Imagine you're the CEO of a hypothetical mutual fund company with 10 different mutual funds and 40 managers of those funds. Now, imagine you didn't know which manager had bought which stocks. Absurd, right? You would never be able to make adjustments as far as which managers were good stock pickers and which ones were not.

As absurd as this scenario is, there's an equivalent situation in most organizations in that managers are not held accountable for which employees they decide to "invest" in by hiring them. It's very rare that organizations hold hiring managers accountable for their hiring decisions, although the decision to hire an employee is really very similar to the decision to buy a stock- in either case, you are taking a calculated risk and making a prediction about future performance based on past performance.

A very simple way to remedy this is to come up with criteria, such as the ones listed below. For each one, you can create a five point scale, with 1 meaning the candidate would not likely be successful on that criterion, and a 5 meaning that the candidate, in your view, is highly likely to be successful in this area.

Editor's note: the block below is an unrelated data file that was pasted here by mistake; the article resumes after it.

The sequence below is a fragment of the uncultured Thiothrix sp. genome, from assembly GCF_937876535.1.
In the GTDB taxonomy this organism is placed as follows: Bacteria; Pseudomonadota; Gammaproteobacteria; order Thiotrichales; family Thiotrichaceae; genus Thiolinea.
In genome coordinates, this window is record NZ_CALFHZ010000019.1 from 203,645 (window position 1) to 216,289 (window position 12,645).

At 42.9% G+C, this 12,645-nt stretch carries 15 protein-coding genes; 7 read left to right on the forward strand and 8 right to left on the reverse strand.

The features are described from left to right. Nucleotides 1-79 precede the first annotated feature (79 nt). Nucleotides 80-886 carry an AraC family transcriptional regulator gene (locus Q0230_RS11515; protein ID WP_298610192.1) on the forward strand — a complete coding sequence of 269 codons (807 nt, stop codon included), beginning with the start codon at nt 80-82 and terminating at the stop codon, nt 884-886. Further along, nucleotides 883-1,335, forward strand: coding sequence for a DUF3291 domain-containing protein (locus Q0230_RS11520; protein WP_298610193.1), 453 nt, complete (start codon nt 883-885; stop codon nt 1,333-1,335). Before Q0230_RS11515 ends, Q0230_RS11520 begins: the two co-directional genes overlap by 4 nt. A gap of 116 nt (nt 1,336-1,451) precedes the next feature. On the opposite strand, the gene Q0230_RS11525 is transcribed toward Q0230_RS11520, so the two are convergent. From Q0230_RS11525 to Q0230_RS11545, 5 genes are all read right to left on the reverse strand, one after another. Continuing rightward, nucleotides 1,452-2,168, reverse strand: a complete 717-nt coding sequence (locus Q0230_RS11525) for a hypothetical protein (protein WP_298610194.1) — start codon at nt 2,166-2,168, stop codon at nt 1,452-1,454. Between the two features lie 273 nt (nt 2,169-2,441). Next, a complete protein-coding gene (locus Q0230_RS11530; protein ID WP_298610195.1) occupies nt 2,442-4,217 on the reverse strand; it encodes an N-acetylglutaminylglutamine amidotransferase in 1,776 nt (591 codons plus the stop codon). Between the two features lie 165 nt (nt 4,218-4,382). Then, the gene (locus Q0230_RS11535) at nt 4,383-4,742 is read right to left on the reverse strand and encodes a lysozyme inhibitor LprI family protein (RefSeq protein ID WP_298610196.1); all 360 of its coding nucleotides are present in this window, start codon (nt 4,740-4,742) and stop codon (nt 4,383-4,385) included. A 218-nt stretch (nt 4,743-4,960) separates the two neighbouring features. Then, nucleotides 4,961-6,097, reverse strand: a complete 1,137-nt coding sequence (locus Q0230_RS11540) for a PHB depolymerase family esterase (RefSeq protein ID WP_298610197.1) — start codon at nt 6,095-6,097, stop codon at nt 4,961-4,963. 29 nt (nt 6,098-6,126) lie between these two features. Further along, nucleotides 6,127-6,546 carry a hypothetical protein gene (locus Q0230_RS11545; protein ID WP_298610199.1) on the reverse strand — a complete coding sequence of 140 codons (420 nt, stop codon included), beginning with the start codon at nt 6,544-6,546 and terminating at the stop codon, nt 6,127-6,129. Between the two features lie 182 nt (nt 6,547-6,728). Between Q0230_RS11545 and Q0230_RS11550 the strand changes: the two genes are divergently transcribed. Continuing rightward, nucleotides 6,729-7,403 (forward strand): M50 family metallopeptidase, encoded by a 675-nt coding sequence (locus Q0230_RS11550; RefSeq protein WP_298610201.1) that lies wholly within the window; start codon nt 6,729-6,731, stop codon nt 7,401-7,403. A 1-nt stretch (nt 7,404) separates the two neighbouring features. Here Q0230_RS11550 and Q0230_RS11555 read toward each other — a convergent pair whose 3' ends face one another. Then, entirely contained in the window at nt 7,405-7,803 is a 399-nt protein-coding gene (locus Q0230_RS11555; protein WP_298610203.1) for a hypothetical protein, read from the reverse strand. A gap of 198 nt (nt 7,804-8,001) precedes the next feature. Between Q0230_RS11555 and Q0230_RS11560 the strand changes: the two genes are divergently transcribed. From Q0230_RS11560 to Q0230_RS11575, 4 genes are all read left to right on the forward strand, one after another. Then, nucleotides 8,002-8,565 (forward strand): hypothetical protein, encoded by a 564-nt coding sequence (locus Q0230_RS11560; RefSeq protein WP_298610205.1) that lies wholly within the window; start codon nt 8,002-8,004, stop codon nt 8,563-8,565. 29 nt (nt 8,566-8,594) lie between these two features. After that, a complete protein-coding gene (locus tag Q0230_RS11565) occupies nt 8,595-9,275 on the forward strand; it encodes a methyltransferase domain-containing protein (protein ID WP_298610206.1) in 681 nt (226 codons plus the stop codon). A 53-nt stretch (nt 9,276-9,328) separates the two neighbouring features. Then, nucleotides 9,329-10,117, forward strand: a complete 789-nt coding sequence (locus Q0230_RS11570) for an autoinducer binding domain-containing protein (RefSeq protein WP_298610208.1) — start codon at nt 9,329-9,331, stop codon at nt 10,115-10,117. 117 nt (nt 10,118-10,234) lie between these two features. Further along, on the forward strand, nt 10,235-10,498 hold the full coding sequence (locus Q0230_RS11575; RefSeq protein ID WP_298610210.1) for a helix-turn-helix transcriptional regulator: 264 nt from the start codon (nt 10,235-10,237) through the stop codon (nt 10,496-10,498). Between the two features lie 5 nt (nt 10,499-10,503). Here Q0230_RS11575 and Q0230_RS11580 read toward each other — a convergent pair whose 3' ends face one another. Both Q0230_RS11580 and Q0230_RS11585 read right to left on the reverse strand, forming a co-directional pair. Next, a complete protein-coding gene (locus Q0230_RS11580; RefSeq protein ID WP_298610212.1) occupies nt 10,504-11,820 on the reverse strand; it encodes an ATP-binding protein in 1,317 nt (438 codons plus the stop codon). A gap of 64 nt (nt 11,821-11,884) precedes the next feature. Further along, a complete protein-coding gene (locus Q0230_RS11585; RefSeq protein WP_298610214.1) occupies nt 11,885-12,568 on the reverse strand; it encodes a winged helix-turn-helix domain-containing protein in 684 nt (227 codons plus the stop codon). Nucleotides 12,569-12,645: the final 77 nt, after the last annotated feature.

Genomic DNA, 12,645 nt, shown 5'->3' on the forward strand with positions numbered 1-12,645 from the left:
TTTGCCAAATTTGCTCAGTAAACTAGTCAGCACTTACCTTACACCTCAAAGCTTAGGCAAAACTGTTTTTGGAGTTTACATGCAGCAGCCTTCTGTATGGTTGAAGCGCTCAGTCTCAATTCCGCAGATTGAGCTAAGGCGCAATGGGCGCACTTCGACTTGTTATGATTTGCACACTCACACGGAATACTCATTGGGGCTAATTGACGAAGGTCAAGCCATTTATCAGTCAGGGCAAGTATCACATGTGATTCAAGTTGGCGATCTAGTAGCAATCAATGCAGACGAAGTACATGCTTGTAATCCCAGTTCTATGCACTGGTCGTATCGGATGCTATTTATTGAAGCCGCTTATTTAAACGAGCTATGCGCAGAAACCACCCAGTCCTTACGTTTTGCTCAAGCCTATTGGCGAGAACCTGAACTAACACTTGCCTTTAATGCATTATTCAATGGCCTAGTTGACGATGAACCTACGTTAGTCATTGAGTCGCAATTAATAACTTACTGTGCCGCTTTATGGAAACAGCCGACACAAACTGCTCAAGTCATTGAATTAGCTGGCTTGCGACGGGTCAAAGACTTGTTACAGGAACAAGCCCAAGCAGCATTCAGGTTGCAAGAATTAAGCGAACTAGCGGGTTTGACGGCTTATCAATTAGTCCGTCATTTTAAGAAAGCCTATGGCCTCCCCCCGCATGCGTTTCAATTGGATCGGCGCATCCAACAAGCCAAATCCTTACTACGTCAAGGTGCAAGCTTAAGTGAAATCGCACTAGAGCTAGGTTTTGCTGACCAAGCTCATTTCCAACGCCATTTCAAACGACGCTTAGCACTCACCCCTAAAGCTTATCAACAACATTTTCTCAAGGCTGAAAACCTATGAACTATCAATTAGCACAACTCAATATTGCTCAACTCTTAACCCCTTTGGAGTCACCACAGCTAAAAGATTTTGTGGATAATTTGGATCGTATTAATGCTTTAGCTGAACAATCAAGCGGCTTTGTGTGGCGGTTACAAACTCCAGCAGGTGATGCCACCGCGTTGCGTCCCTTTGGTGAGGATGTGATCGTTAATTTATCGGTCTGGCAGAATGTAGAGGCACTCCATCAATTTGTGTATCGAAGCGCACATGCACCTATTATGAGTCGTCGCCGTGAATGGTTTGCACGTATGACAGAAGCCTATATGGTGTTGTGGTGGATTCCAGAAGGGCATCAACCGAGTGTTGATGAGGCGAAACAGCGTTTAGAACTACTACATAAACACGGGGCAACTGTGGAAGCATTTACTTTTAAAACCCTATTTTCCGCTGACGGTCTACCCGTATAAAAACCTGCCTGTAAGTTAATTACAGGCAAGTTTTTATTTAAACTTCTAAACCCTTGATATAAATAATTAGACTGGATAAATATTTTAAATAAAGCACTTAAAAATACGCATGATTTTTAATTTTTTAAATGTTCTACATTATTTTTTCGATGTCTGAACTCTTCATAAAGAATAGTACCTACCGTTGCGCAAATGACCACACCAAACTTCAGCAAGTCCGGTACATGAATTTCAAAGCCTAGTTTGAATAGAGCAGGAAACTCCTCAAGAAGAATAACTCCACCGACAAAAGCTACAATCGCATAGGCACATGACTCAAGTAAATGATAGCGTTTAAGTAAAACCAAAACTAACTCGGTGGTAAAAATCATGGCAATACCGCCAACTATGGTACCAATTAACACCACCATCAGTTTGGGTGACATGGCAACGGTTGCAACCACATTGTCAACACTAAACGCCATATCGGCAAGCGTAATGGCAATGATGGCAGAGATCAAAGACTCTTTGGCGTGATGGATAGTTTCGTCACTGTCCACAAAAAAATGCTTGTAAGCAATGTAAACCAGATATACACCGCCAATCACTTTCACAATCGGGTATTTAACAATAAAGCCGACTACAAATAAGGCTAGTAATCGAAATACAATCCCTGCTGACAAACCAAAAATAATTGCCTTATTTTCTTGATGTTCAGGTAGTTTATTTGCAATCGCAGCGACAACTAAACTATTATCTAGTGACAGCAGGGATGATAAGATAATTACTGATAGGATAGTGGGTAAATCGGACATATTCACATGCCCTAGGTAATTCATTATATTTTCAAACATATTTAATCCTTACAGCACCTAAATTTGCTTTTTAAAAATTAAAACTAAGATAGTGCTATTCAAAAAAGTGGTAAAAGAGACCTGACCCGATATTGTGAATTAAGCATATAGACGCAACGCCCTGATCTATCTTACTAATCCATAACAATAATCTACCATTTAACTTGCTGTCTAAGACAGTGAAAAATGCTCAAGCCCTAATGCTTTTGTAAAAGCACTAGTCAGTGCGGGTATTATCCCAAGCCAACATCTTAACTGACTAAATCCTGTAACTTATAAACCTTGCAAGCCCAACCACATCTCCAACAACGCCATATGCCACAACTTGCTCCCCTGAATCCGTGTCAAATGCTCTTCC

1. Technical ability
2. Leadership skills
3. Interpersonal skills
4. Presentation skills
5. Teamwork
6. Conflict management
7. Motivation
8. Catalyzing change
9. Cultural fit
10. Organizational citizenship

These quantitative benchmarks can serve as a basis for discussion between different hiring managers, and can also enable the organization to determine which managers are the best predictors of which dimensions. For example, the company can check in one year later and correlate the predictions made on the above dimensions with actual performance ratings on the job. Even if organizations don't crunch numbers to assess hiring managers, this kind of rating form can be helpful to evaluate your own skill in interviewing and hiring. You can see what kinds of candidates you are biased towards, and learn how to make better predictions over time.

For more information on this topic, here's an article from HR Magazine.

I'd be interested in hearing from you about your experiences with hiring manager accountability, or lack thereof.

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